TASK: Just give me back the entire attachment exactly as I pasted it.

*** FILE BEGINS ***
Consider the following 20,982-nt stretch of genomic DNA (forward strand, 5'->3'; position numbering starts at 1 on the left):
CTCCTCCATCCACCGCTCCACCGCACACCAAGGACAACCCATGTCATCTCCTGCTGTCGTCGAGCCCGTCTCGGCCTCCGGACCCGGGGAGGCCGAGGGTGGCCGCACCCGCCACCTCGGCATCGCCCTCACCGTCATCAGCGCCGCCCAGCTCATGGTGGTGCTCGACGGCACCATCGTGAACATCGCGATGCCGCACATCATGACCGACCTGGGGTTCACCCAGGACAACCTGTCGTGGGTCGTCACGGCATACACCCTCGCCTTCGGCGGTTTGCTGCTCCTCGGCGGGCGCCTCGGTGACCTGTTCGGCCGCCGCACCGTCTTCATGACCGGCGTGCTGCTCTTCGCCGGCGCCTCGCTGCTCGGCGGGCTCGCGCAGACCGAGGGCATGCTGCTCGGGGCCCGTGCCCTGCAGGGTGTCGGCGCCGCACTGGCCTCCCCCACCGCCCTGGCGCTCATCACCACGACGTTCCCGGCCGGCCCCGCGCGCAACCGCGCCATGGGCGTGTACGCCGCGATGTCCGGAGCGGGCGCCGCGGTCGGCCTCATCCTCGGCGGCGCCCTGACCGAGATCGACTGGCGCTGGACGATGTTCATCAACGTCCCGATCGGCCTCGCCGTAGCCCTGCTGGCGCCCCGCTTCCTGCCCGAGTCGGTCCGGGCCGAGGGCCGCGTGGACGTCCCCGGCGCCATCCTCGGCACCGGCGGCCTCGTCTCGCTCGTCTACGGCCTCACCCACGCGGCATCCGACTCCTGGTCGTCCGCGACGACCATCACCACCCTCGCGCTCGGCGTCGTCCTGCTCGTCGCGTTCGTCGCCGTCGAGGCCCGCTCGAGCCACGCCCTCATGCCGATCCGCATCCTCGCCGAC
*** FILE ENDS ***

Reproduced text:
Consider the following 20,982-nt stretch of genomic DNA (forward strand, 5'->3'; position numbering starts at 1 on the left):
CTCCTCCATCCACCGCTCCACCGCACACCAAGGACAACCCATGTCATCTCCTGCTGTCGTCGAGCCCGTCTCGGCCTCCGGACCCGGGGAGGCCGAGGGTGGCCGCACCCGCCACCTCGGCATCGCCCTCACCGTCATCAGCGCCGCCCAGCTCATGGTGGTGCTCGACGGCACCATCGTGAACATCGCGATGCCGCACATCATGACCGACCTGGGGTTCACCCAGGACAACCTGTCGTGGGTCGTCACGGCATACACCCTCGCCTTCGGCGGTTTGCTGCTCCTCGGCGGGCGCCTCGGTGACCTGTTCGGCCGCCGCACCGTCTTCATGACCGGCGTGCTGCTCTTCGCCGGCGCCTCGCTGCTCGGCGGGCTCGCGCAGACCGAGGGCATGCTGCTCGGGGCCCGTGCCCTGCAGGGTGTCGGCGCCGCACTGGCCTCCCCCACCGCCCTGGCGCTCATCACCACGACGTTCCCGGCCGGCCCCGCGCGCAACCGCGCCATGGGCGTGTACGCCGCGATGTCCGGAGCGGGCGCCGCGGTCGGCCTCATCCTCGGCGGCGCCCTGACCGAGATCGACTGGCGCTGGACGATGTTCATCAACGTCCCGATCGGCCTCGCCGTAGCCCTGCTGGCGCCCCGCTTCCTGCCCGAGTCGGTCCGGGCCGAGGGCCGCGTGGACGTCCCCGGCGCCATCCTCGGCACCGGCGGCCTCGTCTCGCTCGTCTACGGCCTCACCCACGCGGCATCCGACTCCTGGTCGTCCGCGACGACCATCACCACCCTCGCGCTCGGCGTCGTCCTGCTCGTCGCGTTCGTCGCCGTCGAGGCCCGCTCGAGCCACGCCCTCATGCCGATCCGCATCCTCGCCGAC